The Labour Inspectorate will be targeting the kiwifruit industry over the coming months to stamp out any employment breaches.
Eight kiwifruit picking and pruning contractors in Opotiki in the Bay of Plenty were issued with improvement notices by the Ministry for Business, Innovation and Employment for breaching minimum standards, last year.
Labour Inspectorate's central regional manager, Natalie Gardiner, said most of the non-compliance was related to poor time and wage recording.
Natalie Gardiner said further audits of kiwifruit orchards, pack houses and administrative offices in the Bay of Plenty will take place over the next few months.
"We have seen this before, there has been a little bit of non-compliance in the industry before, it's an area of focus for us and I think some of that's to do with seasonal fluctuations in work and reliance on migrant labour, there's also a tendency within the industry for the workers to be employed on casual contracts and to be paid piece rates which often contributes to it," she said.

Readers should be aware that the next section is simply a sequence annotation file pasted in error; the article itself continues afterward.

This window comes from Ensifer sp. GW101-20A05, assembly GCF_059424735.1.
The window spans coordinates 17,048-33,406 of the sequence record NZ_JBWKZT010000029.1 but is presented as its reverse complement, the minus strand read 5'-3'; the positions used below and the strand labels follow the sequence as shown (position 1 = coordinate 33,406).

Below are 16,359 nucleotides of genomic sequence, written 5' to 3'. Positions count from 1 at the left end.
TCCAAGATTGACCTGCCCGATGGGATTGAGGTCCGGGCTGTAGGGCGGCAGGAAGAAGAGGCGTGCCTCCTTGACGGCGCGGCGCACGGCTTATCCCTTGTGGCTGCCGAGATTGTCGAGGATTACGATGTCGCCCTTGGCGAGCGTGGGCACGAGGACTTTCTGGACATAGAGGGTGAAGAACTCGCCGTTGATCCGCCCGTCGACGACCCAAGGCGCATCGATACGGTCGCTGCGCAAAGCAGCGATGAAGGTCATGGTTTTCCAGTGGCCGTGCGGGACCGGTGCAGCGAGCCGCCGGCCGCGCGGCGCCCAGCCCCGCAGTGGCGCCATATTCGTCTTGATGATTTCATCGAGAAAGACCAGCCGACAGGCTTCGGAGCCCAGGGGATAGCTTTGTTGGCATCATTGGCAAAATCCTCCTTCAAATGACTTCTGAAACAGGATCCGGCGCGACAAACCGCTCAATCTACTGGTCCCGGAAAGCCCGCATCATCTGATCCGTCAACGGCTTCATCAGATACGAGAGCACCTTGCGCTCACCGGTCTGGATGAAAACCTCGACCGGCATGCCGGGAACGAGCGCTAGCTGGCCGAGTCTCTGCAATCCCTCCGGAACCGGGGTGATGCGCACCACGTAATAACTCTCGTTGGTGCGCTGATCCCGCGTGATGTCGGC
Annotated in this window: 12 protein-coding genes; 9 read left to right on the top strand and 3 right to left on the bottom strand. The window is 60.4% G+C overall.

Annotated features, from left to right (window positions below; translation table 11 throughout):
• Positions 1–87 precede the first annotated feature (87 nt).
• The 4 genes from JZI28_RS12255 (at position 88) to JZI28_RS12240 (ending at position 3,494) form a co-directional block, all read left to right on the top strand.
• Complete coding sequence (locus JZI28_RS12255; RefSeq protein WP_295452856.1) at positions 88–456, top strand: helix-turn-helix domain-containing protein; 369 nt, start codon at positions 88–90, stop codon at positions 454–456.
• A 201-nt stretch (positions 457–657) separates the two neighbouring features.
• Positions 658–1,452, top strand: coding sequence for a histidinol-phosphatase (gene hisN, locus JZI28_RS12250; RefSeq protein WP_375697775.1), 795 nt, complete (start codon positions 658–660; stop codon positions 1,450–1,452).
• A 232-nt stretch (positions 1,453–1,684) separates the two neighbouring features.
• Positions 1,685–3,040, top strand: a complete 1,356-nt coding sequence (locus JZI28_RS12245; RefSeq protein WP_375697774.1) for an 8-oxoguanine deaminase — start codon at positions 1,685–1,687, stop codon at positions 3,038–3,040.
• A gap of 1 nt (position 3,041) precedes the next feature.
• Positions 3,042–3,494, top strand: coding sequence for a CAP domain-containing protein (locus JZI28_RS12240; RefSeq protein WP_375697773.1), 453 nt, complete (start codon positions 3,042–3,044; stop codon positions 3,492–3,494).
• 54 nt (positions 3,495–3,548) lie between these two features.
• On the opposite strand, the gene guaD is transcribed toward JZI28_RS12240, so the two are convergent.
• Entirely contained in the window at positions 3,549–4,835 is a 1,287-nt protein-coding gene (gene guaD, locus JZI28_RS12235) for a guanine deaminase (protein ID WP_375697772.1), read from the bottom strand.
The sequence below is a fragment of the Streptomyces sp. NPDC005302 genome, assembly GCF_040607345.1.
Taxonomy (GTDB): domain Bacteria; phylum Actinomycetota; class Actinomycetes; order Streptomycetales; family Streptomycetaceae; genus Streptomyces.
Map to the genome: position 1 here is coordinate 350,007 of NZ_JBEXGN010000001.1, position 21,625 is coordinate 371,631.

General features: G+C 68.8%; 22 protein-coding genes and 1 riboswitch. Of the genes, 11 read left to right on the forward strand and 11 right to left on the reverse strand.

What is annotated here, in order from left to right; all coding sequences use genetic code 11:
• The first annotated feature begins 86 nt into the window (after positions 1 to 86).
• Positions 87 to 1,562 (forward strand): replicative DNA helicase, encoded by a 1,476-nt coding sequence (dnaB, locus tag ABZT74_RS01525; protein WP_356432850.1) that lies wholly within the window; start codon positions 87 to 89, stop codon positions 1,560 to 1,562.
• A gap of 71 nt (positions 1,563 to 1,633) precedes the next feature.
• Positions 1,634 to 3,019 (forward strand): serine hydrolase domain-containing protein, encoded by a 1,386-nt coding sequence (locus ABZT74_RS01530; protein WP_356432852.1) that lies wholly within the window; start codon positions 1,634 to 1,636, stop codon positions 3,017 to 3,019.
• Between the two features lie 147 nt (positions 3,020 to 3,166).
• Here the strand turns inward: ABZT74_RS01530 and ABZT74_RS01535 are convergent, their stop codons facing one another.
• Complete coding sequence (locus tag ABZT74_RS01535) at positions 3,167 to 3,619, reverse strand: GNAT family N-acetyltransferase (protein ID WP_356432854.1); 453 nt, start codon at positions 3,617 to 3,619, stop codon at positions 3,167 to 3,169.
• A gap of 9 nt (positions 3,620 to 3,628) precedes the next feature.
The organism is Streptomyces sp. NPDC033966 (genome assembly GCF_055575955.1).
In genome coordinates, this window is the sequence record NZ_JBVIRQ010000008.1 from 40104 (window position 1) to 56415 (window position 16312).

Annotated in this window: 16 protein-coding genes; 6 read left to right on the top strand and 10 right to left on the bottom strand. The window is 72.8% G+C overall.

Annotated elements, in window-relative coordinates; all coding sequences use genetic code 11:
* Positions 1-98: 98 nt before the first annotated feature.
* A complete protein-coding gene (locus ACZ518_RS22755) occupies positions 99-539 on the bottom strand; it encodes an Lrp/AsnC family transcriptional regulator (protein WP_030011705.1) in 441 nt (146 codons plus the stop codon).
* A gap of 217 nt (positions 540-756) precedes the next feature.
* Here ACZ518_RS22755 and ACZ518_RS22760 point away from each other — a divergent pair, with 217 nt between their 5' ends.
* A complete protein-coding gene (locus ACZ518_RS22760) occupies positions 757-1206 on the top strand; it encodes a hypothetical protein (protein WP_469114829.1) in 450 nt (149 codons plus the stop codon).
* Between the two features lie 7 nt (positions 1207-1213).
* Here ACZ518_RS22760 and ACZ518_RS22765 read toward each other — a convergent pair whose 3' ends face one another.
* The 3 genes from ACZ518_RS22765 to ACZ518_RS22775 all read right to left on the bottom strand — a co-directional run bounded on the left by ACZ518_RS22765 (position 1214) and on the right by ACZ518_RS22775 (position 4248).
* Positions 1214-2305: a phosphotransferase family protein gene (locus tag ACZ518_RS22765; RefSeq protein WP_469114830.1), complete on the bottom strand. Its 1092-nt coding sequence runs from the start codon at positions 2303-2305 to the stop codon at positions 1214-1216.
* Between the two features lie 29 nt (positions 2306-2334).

"If the employer doesn't have accurate and detailed records about the time that their employees are working and how much they're being paid then they actually can't be sure that they're meeting their other obligations under the Minimum Wage Act and the Holidays Act and other legislation, so without those records they actually end up breaching across the board."
The dairy industry had also been the target of similar Labour Inspections. Last year three quarters of farms visited were found to be in breach of employment laws because of poor record keeping.